A Blog by Jonathan Low

 

Feb 2, 2018

The Reason Tesla Rivials Are Paying $500,000 For Model 3 Data

The scarcity value of data on a potentially industry redefining innovation whose production snafus has created a shortage of vehicles to buy. JL

Tim Higgins reports in the Wall Street Journal:

A shortage of Model 3 sedans has created a frenzy among curious competitors, Tesla enthusiasts and auto reviewers to get their hands on the electric car.  Caresoft has purchased (several) from third parties since November, with the goal of studying them and selling data and technical insights to Tesla competitors—for $500,000. UBS estimated GM was losing $7,400 on each (electric Chevy Bolt) sold because of lack of scale and that Tesla would lose $2,800 on the Model 3, might break even (at) $41,000.
Tesla Inc. was absent at the annual auto show here this month, but its new Model 3 sedan was still a hot ticket.
Tucked away in the convention hall’s basement, far from the new Chevrolet Silverado pickup and Toyota Avalon sedan displayed on the main floor, Caresoft Global Inc., an engineering firm based in the Chicago area, showed off a Model 3 chassis.
It is one of several sedans Caresoft has purchased from third parties since November, with the goal of studying them and selling data and technical insights to Tesla competitors—for upward of $500,000.
“There are people who flew down from China just to have a test drive with us,” said Caresoft business manager Prideep Subramaniam.
A shortage of Model 3 sedans has created a frenzy among curious competitors, Tesla enthusiasts and auto reviewers to get their hands on the electric car, which starts at $35,000. Tesla was supposed to be making over 5,000 Model 3s a week by now—instead it delivered fewer than a total of 2,000 the past two quarters.
The production bottlenecks mean few people beyond employees, family members and company insiders have seen the Model 3 in person. The cars only recently arrived to a few Tesla showrooms, drawing big crowds. Tesla, which declined to comment for this article, has received about a half-million reservations for the Model 3, but the wait for a car is projected at 12 to 18 months if ordered now.
Investors and competitors are devouring any morsel of information. Tesla shares shot up more than 6% earlier this month after automotive website The Drive published a lengthy Model 3 review.
Writer Alex Roy took the sedan on a cross-country trip with its owner, writing a generally positive review and calling the Model 3 “the most important car since the Ford Model T.” The owner, however, tried to sell the car on eBay, saying it was too small for his family of five. Bidding went up to $57,100, but the reserve price set by the seller wasn’t met. The owner said he later sold it through a private sale to a European buyer for more than the highest eBay bid.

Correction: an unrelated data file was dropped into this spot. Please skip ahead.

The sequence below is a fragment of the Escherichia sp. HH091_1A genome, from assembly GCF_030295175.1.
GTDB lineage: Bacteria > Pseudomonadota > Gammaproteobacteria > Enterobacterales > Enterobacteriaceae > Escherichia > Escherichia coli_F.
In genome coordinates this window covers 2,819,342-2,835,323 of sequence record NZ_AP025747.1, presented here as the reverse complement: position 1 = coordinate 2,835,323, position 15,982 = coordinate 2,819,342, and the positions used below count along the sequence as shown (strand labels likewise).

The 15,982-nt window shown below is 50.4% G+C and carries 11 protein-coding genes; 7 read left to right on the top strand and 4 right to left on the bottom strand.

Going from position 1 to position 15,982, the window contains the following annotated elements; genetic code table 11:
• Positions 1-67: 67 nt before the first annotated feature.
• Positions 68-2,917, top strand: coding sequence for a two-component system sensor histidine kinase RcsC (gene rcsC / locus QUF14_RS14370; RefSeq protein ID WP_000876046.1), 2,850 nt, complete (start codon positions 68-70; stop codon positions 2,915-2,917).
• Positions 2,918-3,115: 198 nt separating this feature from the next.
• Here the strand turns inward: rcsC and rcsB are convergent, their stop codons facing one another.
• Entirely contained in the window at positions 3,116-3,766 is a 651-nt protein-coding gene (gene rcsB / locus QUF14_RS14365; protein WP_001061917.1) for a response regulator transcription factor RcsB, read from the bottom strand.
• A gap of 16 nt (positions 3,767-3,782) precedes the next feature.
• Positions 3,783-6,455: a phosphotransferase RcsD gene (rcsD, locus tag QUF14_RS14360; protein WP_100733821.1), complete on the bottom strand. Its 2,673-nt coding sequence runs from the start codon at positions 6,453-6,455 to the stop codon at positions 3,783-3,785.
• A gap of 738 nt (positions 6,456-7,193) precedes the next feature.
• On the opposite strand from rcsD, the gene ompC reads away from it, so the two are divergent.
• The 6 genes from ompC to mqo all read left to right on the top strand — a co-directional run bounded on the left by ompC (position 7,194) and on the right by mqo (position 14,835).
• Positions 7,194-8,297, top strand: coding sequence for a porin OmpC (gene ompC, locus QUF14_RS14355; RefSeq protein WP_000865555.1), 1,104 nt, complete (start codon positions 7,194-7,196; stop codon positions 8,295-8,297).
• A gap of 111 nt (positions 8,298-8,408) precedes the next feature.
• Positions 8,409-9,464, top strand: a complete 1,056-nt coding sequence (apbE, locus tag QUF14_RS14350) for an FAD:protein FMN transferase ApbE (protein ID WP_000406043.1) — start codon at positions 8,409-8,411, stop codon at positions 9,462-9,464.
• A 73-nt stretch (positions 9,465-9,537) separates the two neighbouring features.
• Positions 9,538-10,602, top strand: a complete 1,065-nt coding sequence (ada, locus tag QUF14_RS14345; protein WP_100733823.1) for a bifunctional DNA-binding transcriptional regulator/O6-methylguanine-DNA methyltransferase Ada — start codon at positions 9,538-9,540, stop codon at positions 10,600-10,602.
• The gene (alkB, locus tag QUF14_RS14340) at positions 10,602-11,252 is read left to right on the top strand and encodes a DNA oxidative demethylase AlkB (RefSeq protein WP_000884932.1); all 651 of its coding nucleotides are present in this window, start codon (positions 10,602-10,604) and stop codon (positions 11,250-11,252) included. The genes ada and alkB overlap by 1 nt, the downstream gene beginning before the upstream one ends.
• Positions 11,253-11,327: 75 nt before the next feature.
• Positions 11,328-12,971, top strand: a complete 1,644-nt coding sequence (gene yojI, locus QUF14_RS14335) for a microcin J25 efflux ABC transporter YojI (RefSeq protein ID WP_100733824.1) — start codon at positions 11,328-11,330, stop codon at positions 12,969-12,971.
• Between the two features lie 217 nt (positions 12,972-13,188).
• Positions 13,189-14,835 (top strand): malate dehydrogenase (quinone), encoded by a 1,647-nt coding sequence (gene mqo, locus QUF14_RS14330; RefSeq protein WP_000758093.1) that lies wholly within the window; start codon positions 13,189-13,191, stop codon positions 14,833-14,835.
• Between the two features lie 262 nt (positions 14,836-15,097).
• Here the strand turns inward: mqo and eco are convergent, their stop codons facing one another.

USA Today rented a Model 3 it found listed on online marketplace Turo, concluding: “A day spent with a Model 3 leaves one itching for one more day.”
Caresoft said it has been buying up Model 3s from early buyers, paying about $100,000 a vehicle. The firm takes CT scans to create digital designs for companies that plan to run through virtual simulations to understand the Model 3’s design.
This month Caresoft brought one to the CES trade show in Las Vegas and again to the Detroit auto show, where Caresoft’s booth was busy during special days held for automotive-industry attendees.
Around the red Model 3 skeleton, a Ford Motor Co. employee was measuring the windows, while men with European accents were crawling underneath for a closer view.
“Everybody is dying to actually see one and experience one,” Mike VanNieuwkuyk, a senior vice president at research firm Ipsos, said after checking out the booth.
Car teardowns are nothing new. In 2016, Ford attracted attention when Tesla’s Model X sport-utility vehicle appeared in the Detroit area with license plates belonging to the “Blue Oval.” Bloomberg News reported then that Ford paid almost $200,000 for an early version of the SUV.
In May, UBS released a teardown of General Motors Co.’s all-electric Chevrolet Bolt, a competitor to the Model 3. The report estimated GM was losing $7,400 on each vehicle sold, largely because of a lack of scale. From this, UBS estimated that Tesla would lose $2,800 on the base version of the Model 3 and might break even on versions that sell for $41,000 or more.
For clients, Caresoft quietly offered test drives around downtown Detroit in a black Model 3. After a day of meetings with auto executives, Caresoft Chief Executive Mathew Vachaparampil recapped at a hotel bar in Detroit the reception he received from leaders trying to figure out the magic behind the Model 3. He said 10 auto makers are customers.
“They’re very excited” for the data, he said. “I can get a meeting with any [car] CEO on earth.”

0 comments:

Post a Comment